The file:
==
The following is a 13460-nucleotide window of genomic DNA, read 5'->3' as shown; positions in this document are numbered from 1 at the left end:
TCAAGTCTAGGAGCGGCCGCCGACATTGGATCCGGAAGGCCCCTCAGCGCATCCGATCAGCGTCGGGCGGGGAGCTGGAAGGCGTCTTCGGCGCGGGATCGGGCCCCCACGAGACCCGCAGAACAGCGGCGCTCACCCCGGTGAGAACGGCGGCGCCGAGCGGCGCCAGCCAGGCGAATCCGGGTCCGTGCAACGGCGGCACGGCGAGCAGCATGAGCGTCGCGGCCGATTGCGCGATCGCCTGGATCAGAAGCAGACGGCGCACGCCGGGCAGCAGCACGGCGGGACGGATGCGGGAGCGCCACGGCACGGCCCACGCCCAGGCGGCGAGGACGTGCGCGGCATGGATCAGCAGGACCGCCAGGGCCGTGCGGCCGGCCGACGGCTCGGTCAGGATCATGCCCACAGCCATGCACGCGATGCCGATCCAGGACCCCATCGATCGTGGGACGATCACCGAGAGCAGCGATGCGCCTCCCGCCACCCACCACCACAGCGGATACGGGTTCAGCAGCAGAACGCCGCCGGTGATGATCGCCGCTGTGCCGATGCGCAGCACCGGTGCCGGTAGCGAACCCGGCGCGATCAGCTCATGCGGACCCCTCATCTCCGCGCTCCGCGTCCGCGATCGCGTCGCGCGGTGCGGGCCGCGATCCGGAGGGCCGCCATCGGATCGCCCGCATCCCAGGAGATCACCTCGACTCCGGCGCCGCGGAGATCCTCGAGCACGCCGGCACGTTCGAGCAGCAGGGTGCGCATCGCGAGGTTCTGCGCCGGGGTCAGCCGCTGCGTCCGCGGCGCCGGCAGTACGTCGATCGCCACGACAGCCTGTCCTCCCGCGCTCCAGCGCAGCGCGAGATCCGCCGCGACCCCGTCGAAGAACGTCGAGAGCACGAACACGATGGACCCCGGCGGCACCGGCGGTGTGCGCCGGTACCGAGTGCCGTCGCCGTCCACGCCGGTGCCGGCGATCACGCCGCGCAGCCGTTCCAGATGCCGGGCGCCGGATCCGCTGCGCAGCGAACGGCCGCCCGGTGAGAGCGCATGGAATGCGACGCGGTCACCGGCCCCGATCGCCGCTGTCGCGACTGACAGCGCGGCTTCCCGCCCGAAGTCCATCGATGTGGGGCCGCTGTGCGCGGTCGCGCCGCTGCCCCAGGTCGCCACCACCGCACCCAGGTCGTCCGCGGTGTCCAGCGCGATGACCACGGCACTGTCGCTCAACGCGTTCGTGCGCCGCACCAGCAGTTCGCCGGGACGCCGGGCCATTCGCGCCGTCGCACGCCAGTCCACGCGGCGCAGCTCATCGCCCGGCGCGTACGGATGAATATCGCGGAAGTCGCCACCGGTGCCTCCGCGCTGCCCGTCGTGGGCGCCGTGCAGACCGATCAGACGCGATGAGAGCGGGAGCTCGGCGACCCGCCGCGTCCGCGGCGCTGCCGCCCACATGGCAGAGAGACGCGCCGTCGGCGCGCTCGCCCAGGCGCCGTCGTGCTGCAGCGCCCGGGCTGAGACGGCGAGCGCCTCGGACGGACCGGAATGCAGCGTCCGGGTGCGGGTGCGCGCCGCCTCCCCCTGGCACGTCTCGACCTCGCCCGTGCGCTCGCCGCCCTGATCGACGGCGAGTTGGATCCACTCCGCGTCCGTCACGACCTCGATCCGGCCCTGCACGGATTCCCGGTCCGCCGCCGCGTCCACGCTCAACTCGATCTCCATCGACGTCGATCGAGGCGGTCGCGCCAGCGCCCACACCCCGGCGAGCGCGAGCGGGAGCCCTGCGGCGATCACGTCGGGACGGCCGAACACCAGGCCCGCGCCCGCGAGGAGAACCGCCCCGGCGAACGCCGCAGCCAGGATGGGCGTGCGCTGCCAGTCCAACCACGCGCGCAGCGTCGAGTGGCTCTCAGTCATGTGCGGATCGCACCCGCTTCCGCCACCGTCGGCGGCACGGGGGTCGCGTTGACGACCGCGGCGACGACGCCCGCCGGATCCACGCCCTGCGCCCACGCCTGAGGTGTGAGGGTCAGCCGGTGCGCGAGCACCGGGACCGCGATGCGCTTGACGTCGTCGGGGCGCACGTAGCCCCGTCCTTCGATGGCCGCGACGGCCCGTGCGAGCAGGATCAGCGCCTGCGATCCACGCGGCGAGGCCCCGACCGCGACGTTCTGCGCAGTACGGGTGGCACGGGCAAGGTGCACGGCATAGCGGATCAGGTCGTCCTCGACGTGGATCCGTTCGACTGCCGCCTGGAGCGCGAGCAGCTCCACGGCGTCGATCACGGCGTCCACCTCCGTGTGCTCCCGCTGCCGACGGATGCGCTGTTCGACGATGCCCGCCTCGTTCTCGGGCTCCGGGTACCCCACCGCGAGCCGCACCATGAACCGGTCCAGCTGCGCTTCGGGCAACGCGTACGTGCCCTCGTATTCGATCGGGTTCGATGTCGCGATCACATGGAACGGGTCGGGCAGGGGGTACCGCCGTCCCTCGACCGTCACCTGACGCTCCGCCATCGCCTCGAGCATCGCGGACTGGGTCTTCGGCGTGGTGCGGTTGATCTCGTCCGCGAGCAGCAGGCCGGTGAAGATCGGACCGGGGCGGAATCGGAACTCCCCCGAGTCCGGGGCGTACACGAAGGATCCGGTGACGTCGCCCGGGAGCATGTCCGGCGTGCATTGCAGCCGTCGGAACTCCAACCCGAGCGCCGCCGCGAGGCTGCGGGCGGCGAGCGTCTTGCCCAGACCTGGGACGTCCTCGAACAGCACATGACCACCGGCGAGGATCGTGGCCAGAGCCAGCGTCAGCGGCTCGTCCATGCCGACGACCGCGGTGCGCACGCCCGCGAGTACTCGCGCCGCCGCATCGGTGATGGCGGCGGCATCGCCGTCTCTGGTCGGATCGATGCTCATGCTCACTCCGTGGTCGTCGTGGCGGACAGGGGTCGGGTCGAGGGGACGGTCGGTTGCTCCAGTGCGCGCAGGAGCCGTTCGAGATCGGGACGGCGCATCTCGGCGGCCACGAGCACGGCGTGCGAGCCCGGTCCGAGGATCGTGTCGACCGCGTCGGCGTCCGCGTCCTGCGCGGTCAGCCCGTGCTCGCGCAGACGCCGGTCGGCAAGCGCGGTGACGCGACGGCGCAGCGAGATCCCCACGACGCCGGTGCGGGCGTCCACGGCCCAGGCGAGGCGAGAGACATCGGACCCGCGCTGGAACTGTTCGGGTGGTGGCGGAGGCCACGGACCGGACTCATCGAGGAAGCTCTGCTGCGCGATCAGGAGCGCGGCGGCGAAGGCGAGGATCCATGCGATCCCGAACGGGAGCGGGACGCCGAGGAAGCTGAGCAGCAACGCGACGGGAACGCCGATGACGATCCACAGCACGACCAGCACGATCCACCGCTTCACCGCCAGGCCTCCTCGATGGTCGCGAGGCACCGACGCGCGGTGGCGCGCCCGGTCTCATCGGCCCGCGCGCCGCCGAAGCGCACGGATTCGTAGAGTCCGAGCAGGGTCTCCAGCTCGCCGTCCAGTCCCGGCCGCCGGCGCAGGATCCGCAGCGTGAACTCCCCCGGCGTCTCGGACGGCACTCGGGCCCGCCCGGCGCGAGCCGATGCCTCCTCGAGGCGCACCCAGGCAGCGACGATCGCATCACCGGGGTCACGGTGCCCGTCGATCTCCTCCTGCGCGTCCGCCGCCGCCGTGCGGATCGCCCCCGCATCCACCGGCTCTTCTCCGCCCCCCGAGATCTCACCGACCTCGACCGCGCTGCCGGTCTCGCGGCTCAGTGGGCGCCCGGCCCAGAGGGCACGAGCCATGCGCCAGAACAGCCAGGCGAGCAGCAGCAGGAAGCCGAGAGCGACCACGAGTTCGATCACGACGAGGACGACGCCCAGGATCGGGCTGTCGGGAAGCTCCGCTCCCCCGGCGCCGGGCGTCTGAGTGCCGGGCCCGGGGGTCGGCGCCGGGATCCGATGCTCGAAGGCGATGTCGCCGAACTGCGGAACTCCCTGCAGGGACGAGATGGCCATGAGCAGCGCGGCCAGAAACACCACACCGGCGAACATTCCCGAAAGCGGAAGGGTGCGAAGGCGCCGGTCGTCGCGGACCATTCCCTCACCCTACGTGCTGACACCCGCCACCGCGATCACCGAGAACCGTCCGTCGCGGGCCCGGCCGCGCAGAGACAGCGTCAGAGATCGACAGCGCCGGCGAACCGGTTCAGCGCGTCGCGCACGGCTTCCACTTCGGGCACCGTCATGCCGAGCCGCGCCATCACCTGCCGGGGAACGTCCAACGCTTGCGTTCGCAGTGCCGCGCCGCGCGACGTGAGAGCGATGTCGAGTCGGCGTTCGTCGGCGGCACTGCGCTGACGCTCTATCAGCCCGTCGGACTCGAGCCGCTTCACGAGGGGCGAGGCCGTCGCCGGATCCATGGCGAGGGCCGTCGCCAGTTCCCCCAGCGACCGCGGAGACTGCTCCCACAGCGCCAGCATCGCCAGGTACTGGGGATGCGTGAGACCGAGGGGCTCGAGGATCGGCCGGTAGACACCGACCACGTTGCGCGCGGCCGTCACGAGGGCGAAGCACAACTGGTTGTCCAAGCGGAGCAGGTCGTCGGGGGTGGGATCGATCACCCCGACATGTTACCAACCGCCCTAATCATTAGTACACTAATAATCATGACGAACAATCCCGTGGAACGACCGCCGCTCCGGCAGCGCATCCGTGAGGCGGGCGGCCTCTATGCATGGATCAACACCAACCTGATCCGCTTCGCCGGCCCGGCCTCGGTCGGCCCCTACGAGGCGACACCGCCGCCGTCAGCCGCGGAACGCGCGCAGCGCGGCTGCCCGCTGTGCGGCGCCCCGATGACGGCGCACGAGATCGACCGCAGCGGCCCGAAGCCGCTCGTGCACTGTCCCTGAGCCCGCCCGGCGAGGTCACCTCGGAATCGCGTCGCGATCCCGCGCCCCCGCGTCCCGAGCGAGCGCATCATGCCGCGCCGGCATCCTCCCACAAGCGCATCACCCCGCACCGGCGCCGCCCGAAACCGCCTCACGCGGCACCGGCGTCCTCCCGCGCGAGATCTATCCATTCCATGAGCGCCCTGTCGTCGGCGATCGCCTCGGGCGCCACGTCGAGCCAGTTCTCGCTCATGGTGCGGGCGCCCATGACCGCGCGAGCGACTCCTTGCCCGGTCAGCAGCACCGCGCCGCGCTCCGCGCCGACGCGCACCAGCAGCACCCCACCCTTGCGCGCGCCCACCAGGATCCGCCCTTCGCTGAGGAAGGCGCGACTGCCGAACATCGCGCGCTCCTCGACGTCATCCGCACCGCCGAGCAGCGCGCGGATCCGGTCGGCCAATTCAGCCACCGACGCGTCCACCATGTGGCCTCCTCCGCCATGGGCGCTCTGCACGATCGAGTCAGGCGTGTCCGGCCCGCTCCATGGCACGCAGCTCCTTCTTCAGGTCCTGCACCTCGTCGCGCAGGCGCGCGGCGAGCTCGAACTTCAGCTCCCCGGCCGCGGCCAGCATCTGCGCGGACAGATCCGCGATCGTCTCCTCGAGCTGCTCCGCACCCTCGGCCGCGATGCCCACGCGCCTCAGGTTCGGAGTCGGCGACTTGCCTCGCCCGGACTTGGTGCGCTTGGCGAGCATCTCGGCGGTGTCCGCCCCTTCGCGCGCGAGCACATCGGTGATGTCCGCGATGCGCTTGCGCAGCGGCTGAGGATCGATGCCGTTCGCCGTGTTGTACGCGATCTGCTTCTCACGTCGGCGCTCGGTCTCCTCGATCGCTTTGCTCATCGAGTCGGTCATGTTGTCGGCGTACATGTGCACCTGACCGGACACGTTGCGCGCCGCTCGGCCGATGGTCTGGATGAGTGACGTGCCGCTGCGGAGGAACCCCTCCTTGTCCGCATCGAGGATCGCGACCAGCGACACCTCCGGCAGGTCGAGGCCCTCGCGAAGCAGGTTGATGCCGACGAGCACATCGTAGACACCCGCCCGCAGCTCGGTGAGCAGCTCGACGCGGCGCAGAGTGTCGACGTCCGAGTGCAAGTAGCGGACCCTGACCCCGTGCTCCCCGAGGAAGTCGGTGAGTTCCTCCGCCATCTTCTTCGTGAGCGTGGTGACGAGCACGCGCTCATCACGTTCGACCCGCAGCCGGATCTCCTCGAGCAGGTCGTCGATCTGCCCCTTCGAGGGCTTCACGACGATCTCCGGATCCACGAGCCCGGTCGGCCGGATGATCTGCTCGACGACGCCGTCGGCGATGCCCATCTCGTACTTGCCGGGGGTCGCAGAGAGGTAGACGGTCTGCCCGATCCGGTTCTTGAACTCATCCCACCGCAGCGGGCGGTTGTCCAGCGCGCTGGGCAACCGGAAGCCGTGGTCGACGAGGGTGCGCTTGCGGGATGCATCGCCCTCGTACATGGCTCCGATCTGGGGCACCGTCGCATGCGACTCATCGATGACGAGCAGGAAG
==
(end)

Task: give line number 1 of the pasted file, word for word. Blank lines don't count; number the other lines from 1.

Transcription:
The following is a 13460-nucleotide window of genomic DNA, read 5'->3' as shown; positions in this document are numbered from 1 at the left end: